By itself, this is a radical alteration of the way we look at the world: every object we see appears coloured, so to that extent we are not seeing the world as it 'really' is. Unreflective common sense tends to assume that oranges really are orange. Yes, they may look different given different lighting, perspective or eyes, but there is one right colour: the one you would see in bright sunlight, with normal human eyes. But, as Russell pithily observed, this is "favouritism".

This implies that the physical world is made up of objects with shape and solidity, in motion or at rest, and that colour and other 'secondary' qualities are just representations of these basic, 'primary' properties. However, even this view is extremely problematic. We can understand the primary qualities only by considering how they affect us, the observers. The shape of an object, for example, looks different from different perspectives, none more privileged than any other. So the three-dimensional shape we attribute to it cannot be directly perceived; is is constructed out of these two-dimensional perceptions.

And when we consider what it is that fills this shape, what it is that moves around, we are left able only to say that it is something 'solid'. Locke was very taken with this quality, but even his description reveals that it can only be understood in terms of the resistance solid objects offer us. Berkeley argued that this meant we were back to understanding the object solely in terms of our perceptions of it, which can differ from creature to creature: an orange will offer more resistance to an ant than to a woodpecker.

So we experience objects purely through their capacity to cause certain sensations in us, or alter other objects, which in turn cause sensations in us. This conclusion sounds tautological once we have laid it out: how else could we experience them? We have seen that there is good reason to suppose that objects have an external, non-mental existence. But we seem now to have concluded that we can have no understanding of what this existence is except by reference to our internal mental states. Imagine an orange losing its potency to cause various experiences one by one. First, its taste goes, then its colour, then its smell, then the sound it makes when bounced. Finally, with the sense of touch, we lose the last manifestations of what we call its shape, as well as its texture and resistance. We now seem to be left with no concept of what the orange is, in itself.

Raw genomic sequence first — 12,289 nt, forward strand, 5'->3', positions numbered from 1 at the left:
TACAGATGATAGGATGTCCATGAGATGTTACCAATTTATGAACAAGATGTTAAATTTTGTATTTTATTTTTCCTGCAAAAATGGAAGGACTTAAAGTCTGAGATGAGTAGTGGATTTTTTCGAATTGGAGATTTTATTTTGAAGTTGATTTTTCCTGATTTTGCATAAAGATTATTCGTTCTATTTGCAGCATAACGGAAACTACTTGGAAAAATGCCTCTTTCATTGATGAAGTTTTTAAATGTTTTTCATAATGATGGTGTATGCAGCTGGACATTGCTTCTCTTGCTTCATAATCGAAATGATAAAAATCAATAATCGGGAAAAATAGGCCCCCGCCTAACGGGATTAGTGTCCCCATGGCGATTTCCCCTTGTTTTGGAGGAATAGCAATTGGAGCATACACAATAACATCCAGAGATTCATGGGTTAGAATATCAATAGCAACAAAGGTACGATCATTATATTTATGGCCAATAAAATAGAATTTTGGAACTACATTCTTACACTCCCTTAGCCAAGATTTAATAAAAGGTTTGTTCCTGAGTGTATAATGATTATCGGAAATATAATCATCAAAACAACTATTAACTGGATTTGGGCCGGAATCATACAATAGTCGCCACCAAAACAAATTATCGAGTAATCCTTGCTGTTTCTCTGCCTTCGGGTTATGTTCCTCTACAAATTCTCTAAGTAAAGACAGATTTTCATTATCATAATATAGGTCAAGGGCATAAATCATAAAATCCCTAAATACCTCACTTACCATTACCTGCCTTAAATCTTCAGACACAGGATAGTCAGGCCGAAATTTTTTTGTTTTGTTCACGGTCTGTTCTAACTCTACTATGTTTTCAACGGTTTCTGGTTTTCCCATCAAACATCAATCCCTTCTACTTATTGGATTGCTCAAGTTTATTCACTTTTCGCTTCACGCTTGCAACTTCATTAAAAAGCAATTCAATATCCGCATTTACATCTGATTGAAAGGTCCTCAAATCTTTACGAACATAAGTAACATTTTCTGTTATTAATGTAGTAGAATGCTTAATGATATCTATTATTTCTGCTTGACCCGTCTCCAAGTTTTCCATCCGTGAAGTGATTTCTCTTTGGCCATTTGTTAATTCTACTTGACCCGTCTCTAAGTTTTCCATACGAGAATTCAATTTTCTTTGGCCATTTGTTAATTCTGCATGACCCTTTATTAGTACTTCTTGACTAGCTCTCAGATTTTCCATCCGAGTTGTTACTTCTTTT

We may be reminded of Kant's claim that we can know nothing of the real, 'noumenal' nature of objects, and our limited to considering the phenomenal world of our experience, which is dependent on the mind for its structure and appearance. One of Berkeley's main arguments against those who believed in matter was: "you know neither what it is in itself, nor what relation it bears to accidents."[1] If this is really the case, we may be worried about what it means to say the physical world exists.

The picture of the world that modern physics offers is that of a vast, interrelated network of forces, operating on a mysterious thing called matter. This can be seen in the way matter is merely defined as "the object of inertial mass", which says nothing about what it is in itself. Scientists would doubtless dismiss a request to do more as meaningless.

However, what physics does offer is a powerful, coherent and elegant way of understanding why we have the perceptions we do, or - if your inclinations are anti-realist - of systematising them. For instance, the different resistances oranges offer to woodpeckers and ants can be understood in terms of woodpeckers' greater force and sharper beakes, letting us assign a constant number to the amount of resistance offered by our orange. Likewise, all observers in scientific enquiry can agree that oranges reflect those frequencies of light labelled 'orange', no matter how such frequencies appear to their different eyes. Similar stories can be offered for all the other secondary qualities. Finally, physics treats matter as susceptible to certain apparently constant physical laws: oranges interact with other objects we perceive in predictable ways. So positing its existence goes a long way to explaining our experience.

This view of matter as a theoretical construct brought in to explain our experience is admittedly a long way away from our ordinary picture of the world. It treats our perceptions of the world not as neutral representations of the 'real' structure of things, but as to a large extent reflecting the structure imposed on that world by our minds. The similarity this picture bears to Kantianism is readily apparent: our knowledge of the world can only come from its effects on the five senses of sight, hearing, smell, touch and taste, while any 'noumenal' nature it might have remains forever hidden. Our senses have evolved to give us what we need to survive, not to satisfy our desire for knowledge of how the world really is (a desire which even if it is intelligible - see my essay on anti-realism for a questioning of this - is probably unsatisfiable). We should be thankful that they seem to do at least that.


1. Berkeley, First Dialogue, p40

© 2003

About the author...
Tom Ash is the webmaster of Big Issue Ground and Atheist Ground. He studied philosophy at Oxford and Cambridge, where he was president of the University Atheist and Agnostic Society. He currently does non-profit work and freelance web development. See more information about Tom Ash.